Should you have multiple websites for your businesses? Can you combine them? Do you need to separate them? This is one of the most common questions I see & get, especially amongst multi passionate entrepreneurs and multifaceted creatives and business owners in general, they just don’t know how to and if they should combine their services or if they need to separate their services into two business or two websites. This can be a difficult decision to decide on, and frankly, I had to make this at one point as well. I also help my clients through this all the time and thought it’d help to share my thoughts & advice on the subject here.
First off you’re going to have to identify whether or not these businesses are actually related in some type of way. If they are not, then you are going to have to separate them. Consider your target market and how different the businesses are.
A good example for this: would be if you are an artist and you sell art and you also want to start or have a karate studio. These are very very different types of businesses with very different types of audiences. The truth is if I’m looking for a karate class I don’t really care about whether or not you’re an artist or sell your art, that is simply not what I’m looking for. If you’re selling art, I’m not looking for a karate studio to go to.
They are both very different audiences and you have to recognize what your audience wants and how to support that with your websites. So for this example these would be two different websites because they are targeting two different types of audiences in very unique ways.
Keep them together:
When you can combine a business or multiple passions within one business is if they’re still a common thread between what you’re doing and you’re mostly providing different offerings, but that live under the same umbrella.
For example, let’s say you are an artist and you sell art but you also teach art classes. This would be okay under one website because you can have a similar audience and they could potentially be interested in both items or both offerings. In this case, you’re able to direct them to two different pages that speak to those specific offerings and audiences.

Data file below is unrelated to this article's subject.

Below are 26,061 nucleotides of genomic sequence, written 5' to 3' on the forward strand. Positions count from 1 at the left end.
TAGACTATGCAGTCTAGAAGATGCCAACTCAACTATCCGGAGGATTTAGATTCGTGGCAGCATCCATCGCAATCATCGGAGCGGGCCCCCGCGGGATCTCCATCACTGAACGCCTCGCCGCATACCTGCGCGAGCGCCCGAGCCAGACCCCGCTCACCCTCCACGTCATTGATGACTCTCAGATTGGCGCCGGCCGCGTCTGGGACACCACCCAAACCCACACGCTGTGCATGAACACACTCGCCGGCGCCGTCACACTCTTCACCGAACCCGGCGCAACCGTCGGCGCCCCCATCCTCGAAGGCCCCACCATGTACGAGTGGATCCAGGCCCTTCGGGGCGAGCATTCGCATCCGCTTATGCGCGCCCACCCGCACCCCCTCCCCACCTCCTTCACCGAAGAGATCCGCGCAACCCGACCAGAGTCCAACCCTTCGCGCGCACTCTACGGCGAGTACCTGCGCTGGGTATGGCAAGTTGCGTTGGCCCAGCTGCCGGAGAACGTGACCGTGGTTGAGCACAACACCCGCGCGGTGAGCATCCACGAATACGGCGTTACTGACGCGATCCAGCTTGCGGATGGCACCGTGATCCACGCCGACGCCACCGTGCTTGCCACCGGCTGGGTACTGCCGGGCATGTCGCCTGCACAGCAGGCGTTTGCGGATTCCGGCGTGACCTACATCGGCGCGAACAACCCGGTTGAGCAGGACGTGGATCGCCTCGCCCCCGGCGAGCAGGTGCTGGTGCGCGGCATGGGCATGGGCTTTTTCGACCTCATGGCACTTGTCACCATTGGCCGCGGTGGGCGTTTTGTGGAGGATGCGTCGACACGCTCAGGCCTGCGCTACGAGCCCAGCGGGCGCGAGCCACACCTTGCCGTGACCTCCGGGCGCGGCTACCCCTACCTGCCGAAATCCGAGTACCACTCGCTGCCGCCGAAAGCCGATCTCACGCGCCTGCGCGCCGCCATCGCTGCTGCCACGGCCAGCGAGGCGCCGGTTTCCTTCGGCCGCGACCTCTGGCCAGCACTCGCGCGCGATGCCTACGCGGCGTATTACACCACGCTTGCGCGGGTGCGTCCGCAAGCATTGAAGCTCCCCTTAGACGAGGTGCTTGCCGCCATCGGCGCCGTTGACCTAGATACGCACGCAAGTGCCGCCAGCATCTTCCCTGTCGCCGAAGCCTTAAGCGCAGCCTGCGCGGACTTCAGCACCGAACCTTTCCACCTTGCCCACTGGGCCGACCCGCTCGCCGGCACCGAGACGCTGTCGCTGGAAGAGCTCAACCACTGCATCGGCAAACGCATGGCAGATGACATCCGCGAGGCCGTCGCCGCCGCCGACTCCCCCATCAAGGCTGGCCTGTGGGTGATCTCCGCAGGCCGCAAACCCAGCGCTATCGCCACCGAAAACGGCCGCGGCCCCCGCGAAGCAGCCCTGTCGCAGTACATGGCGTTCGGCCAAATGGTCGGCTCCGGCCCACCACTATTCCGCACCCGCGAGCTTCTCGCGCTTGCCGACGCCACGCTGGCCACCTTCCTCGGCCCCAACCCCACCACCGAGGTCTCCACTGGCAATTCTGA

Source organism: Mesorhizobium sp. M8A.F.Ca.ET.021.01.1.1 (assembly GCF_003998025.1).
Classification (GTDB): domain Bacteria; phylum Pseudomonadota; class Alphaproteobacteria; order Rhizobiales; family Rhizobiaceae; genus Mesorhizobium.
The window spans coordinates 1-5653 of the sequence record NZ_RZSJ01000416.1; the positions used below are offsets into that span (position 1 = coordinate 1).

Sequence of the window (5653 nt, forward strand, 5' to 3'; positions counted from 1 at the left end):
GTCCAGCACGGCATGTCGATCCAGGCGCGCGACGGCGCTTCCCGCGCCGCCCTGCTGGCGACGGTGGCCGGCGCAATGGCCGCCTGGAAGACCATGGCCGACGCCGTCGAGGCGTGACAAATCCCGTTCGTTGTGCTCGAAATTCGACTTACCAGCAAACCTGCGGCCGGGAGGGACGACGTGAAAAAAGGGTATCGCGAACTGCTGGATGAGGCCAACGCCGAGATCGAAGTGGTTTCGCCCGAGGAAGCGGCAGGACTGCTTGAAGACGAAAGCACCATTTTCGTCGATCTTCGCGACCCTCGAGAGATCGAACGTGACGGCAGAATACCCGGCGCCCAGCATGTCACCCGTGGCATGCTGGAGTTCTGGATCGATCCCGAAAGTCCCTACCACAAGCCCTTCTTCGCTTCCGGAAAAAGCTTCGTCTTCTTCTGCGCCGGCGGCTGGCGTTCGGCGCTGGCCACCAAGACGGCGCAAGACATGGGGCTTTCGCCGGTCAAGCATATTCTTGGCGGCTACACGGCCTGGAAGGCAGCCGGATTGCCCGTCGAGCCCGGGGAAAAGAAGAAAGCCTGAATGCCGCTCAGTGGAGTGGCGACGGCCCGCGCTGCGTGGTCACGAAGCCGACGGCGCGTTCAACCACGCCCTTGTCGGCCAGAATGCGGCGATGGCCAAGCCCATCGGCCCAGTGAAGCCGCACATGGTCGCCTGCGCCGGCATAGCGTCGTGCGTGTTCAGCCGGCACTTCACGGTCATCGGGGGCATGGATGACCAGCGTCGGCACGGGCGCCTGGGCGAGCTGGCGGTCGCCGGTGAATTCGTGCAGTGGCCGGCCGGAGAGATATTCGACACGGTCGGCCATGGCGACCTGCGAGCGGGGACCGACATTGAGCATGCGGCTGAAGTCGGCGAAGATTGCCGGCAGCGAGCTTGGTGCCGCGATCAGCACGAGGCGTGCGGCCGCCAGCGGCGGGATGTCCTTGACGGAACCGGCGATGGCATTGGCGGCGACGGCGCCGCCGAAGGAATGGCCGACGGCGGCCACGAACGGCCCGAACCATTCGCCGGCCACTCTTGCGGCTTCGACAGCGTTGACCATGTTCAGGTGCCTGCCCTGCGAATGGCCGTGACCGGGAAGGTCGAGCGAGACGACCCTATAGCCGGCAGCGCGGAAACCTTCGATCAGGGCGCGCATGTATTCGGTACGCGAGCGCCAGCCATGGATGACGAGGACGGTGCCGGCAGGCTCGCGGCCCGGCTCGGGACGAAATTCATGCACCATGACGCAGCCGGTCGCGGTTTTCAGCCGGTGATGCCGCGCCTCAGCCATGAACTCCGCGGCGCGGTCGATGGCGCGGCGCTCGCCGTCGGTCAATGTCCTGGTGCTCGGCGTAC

In this case, I would recommend the doorway method. Essentially you’re giving people two (or 3) options on the homepage that lead & direct visitors to the correct page. Like a door leading to two different rooms. For this example, let’s just say it’s two photos on your homepage – one says it’s for art classes under the photo and then an option for purchasing art under the second image. You’re giving people clarity on where to go based on what you want them to do or what they are looking for. Again, this is a similar audience so the doorway method makes sense. This can also work if you are a blogger or if you have different extensions of your business that all make sense under what you’re doing. (see image below for a clear design example).
Unless your target market is looking for something specific and you know that they don’t mind that it’s combined and that is still going to make sense for them from a buyer’s perspective then you’ll be fine combining. If not then separate the two businesses. One thing I see is that oftentimes people get confused over offerings and extensions of businesses that are under the same umbrella and think that they need multiple websites or a lot of different like names for marketing whatever it is. Sometimes you don’t need that and it can be as simple as separating by a different page on a website or positioning it as a different offer.
The next strategy you can focus on if you are separating, is to cross-promote your businesses. Cross-promoting is a way to promote different offerings between different businesses. A good example of this would be you do have a karate studio and you are an artist rather than having them live under one website, that would be confusing for your target market, you could have your karate studio and show off some of your art in the studio. Then on your website you can have in your about page a little blurb that says “when I’m not teaching karate and showing you how to kick ass, I’m creating art. You can check out my artwork here if you’re interested.” And then vice versa on your artist website you can say “when I’m not creating art I am teaching karate at the studio check it out here.” You are then able to promote both businesses in smaller digestible ways that make it interesting enough for your clients and for each target market without taking away from the main message and the main goal of each website. I do this all the time when I promote my shop page. Cross promoting is great for all types of businesses!
Again when you are thinking about whether or not you need more than one website or if you should combine a business etc, first and foremost think about your ideal target market and what they are looking for. Put yourself in their shoes and see how you would feel about going onto a website. Would you be confused? Would that be weird? Would you feel confident in making a purchase? Really consider how your ideal target market would react. The last thing you want to do is confuse your audience because that’s going to drive away sales which is the opposite of what you want. Really hope this helps clarify whether or not you should have multiple websites for your businesses.